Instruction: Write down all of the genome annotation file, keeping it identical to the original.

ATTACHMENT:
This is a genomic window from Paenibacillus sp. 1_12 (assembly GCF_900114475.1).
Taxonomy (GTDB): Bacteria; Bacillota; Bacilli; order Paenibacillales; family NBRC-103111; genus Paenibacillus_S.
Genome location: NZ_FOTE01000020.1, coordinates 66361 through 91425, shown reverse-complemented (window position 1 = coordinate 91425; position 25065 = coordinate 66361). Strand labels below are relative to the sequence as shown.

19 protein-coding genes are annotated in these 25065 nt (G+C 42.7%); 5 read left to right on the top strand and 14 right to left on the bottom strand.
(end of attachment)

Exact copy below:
This is a genomic window from Paenibacillus sp. 1_12 (assembly GCF_900114475.1).
Taxonomy (GTDB): Bacteria; Bacillota; Bacilli; order Paenibacillales; family NBRC-103111; genus Paenibacillus_S.
Genome location: NZ_FOTE01000020.1, coordinates 66361 through 91425, shown reverse-complemented (window position 1 = coordinate 91425; position 25065 = coordinate 66361). Strand labels below are relative to the sequence as shown.

19 protein-coding genes are annotated in these 25065 nt (G+C 42.7%); 5 read left to right on the top strand and 14 right to left on the bottom strand.